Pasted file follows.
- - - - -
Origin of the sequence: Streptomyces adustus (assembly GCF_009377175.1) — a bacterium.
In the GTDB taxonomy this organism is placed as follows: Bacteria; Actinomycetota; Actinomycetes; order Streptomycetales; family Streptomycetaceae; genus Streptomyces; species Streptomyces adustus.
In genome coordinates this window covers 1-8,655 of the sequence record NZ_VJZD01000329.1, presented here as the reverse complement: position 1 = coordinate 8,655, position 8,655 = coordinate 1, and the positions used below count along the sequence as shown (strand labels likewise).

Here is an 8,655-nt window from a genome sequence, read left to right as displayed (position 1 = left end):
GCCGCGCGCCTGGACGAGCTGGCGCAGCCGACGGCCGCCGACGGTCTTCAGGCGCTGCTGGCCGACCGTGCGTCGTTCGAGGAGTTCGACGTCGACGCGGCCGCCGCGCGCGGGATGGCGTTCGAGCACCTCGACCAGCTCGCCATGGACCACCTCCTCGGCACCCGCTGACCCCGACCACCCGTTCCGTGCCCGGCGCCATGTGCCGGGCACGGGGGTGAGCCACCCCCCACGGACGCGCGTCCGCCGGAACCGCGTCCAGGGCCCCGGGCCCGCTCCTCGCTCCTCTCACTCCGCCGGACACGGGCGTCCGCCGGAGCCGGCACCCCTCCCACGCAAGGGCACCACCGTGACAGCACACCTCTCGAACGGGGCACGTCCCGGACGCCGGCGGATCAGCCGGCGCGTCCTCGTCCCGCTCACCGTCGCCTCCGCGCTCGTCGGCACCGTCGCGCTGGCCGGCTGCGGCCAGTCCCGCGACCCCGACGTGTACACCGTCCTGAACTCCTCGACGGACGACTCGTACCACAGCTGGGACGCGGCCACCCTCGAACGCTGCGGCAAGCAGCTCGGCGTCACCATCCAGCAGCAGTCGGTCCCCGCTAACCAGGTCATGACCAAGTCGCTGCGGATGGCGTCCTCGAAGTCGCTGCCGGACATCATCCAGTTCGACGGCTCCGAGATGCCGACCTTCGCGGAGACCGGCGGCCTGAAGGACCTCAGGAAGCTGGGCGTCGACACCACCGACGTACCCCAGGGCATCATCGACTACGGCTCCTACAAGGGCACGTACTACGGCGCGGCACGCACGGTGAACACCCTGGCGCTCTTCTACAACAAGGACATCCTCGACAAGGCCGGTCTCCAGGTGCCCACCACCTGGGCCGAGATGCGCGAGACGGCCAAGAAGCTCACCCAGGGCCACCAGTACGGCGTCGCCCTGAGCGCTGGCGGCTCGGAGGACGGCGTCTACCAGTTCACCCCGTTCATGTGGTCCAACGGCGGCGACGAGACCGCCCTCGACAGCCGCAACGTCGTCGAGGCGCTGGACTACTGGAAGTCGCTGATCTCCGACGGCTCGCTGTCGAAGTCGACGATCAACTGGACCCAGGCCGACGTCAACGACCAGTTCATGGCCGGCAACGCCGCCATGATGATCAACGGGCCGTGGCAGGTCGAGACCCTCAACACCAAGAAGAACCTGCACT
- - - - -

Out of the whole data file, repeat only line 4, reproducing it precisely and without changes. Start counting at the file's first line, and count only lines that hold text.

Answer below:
Here is an 8,655-nt window from a genome sequence, read left to right as displayed (position 1 = left end):